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PIP Lives

October 5th, 2007 by Mike Vasilinda

Most motorists have gotten a notice that Personal Injury Protection, or PIP coverage went away October first. Expect a new notice telling you it’s back. Today, as Mike Vasilinda tells us, Florida Lawmakers acted with lightening speed and sent legislation to the Governor re enacting PIP.
Hear it Here: PIP Lives

Between now and January 1st, the question of who pays when there’s a car accident could get confusing. No fault auto insurance went away last Monday,

Rep. Martin Kair asked bill sponsor Ellyn Bogdanoff, “Do you agree that it may be a significant amount of people might be on the road without PIP after a three-month period?”

Bogdanoff replied, “No, actually I would disagree. It’s probably not going to be a lot at all.”

But thanks to a vote of the state legislature, No Fault is coming back with the new year.

The comprise legislation attempts to curb fraud by keeping doctor-owned clinics from treating patients and running up charges.

But the big question now is what happens if you are in an accident before the new year?

Bill Sponsor Ellyn Bogdanoff says that depends.

“If you’re in the No Fault system, if both of them are in the No Fault system, it’s clear. It’s what we had before, it’s No Fault,” Bogdanoff said. “But if you have two people that are in the tort system, because they don’t have No Fault, because they are not required by law to carry it until January 1, then it’s going to be a pure tort system.”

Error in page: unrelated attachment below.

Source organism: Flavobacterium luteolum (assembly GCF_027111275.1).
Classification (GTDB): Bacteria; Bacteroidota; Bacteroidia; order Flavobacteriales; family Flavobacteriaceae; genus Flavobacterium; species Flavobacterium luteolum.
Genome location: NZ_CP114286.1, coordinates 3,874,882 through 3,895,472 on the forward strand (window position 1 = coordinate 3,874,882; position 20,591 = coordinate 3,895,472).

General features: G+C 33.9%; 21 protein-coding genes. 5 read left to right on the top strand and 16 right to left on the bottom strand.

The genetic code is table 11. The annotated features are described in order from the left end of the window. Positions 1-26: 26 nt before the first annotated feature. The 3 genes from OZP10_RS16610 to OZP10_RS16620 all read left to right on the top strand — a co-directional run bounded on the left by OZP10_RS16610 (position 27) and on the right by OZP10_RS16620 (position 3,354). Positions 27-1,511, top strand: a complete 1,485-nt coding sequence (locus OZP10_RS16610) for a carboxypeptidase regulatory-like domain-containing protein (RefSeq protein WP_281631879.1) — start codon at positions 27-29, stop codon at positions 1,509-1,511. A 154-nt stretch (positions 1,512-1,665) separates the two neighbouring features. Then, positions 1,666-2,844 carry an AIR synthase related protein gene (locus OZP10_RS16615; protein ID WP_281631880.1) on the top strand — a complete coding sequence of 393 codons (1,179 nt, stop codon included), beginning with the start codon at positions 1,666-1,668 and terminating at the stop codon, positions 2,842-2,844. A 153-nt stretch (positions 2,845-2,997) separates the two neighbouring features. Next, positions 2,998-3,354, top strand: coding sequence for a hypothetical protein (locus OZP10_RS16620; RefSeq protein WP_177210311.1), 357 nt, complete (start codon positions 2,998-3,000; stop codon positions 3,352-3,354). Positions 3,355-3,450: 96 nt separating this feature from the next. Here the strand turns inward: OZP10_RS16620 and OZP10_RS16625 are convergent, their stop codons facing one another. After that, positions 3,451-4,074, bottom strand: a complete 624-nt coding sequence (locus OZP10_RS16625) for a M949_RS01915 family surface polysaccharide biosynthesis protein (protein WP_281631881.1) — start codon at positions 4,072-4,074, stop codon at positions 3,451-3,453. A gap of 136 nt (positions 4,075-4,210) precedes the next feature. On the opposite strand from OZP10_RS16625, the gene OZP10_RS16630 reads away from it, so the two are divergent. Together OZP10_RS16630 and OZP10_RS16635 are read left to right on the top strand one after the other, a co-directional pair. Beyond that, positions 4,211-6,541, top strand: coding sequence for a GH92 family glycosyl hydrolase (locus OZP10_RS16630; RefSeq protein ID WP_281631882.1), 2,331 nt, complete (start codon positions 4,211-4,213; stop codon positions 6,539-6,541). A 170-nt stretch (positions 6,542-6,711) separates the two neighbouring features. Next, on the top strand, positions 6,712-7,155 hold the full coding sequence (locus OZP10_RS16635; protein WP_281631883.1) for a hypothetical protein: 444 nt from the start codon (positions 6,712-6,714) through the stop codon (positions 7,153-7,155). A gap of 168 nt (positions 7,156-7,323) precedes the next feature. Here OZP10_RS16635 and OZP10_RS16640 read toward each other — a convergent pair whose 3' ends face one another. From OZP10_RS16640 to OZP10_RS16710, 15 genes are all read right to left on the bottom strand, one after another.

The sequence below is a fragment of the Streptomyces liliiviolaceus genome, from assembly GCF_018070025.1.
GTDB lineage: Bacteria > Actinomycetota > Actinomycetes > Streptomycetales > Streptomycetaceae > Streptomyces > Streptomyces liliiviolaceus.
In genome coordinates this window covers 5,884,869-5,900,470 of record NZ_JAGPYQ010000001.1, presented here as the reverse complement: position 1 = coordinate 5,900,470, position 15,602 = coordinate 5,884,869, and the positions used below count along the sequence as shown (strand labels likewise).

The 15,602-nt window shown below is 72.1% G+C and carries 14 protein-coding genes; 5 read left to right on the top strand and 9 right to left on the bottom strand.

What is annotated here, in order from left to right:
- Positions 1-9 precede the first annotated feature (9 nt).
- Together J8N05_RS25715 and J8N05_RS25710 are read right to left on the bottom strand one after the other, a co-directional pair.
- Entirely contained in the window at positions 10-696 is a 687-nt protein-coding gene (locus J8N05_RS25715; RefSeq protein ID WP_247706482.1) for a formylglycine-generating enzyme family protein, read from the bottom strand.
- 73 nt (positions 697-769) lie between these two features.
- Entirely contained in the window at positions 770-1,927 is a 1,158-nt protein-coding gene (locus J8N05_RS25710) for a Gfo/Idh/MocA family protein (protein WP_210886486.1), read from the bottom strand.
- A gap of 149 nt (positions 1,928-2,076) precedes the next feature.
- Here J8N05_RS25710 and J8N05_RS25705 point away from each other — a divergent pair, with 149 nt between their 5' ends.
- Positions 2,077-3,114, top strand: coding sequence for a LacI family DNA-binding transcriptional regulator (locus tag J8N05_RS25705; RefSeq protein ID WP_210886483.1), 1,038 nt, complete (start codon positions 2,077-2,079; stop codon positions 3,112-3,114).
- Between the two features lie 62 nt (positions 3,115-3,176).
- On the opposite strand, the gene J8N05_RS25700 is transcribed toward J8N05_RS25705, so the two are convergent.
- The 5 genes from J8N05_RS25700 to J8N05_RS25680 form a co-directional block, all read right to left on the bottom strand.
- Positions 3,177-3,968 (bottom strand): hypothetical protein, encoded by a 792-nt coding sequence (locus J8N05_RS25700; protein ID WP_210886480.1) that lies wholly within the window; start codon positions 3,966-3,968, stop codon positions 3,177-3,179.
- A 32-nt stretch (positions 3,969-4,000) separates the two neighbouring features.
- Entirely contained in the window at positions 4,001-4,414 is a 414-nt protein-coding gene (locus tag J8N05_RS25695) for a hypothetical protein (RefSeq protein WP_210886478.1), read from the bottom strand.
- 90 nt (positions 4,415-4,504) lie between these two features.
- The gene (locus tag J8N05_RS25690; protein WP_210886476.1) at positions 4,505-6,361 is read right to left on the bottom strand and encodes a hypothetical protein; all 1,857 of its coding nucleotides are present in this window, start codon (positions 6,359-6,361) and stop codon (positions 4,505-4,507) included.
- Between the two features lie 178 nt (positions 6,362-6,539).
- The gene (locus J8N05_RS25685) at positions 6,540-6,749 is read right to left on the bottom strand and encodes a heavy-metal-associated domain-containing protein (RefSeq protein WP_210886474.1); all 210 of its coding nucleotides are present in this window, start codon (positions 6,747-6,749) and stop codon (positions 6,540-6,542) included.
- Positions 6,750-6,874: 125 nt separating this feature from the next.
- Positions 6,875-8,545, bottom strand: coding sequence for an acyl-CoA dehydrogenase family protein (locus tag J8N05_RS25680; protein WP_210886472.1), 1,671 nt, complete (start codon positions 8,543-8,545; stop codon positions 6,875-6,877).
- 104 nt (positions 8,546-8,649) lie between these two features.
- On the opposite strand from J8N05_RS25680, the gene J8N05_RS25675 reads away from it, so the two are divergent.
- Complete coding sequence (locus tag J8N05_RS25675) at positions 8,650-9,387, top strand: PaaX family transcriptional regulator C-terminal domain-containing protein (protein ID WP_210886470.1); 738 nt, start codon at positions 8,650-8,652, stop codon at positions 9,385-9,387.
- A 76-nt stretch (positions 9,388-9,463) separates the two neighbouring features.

Governor Charlie Crist is almost singlehandedly responsible for the comeback after working the phones into the night.

“You’d rather have somebody have ten thousand dollars worth of coverage than none. Kind of a straightforward view,” Crist said.

Insurance backed groups that wanted PIP to go away say now you’ll pay.

“You’re going to have to pay that extra premium that you weren’t going to pay because you were no longer required to pay for the no fault,” Alison North Jones with Floridians for Lower Insurance Costs said.

There are an average of 700 vehicle wrecks every day in Florida. That will leave insurance companies with a lot to sort out between now and the new law taking effect January first.

If you are unclear about your insurance status, the state’s Chief Financial Officer suggests you call your agent to make sure of your coverages.

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